- The second and important factor of the APS-C sensor is that because the sensor is smaller, so is the mirror that flips up and allows the single lens reflex view. Because the mirror is smaller, the lens’s nearest element can be closer to the Camera sensor. This is the essential difference between the EF-S lenses and the EF lenses.
The EF-S lenses therefore are incompatible with the larger sensor sizes of professional Canon Cameras. The lens element and mirror will crash!
This is of little consequence to the APS-C camera user. APS-C Cameras, the majority of current Canon DSLR’s are fully compatible with both EF lenses and EF-S lenses. (Today’s APS-C range includes the Canon Rebel range, the Canon 60D and Canon 7D) known as the following in Europe:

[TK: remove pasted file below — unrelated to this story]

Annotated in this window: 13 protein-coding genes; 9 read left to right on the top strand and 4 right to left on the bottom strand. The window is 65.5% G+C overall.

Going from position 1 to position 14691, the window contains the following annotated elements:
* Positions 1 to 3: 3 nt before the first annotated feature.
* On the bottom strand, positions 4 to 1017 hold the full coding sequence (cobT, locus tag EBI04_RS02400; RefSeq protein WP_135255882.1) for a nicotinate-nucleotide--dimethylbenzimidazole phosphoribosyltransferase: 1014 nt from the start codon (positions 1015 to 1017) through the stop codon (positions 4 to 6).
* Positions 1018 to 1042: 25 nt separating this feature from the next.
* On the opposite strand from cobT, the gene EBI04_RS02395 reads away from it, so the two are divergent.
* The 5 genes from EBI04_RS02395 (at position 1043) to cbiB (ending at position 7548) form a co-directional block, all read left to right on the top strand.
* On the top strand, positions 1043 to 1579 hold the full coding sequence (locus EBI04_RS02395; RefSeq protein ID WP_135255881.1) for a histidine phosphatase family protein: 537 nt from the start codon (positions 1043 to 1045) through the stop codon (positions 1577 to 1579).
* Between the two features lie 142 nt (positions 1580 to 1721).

- Canon EOS 1100D (Rebel T3)
- Canon EOS 500D (Rebel T1i)
- Canon EOS 550D(T2i)
- Canon EOS 600D (T3i)
- Canon EOS60d
- Canon EOS 7d
- It is only the professional range of cameras that is affected. Because of the larger sensor sizes (and therefore mirror sizes) the following current range of profession Canon DSLR Cameras cannot operate with EF-S lenses:
- Canon EOS 5d Mark II,
- Canon EOS 1d Mark IV
- Canon EOS 1DS Mark III
- Lens image quality is not a factor between EF and EF-S lenses
In simple terms, when would you buy an EF lens over an EF-S lens? If you already own a full frame (professional) Canon DSLR or believe (like I do) that one day you will own one, either because you will be able to afford a new one or that technology advancement will make them affordable or that a suitable used one will come my way.
Canon Prime lenses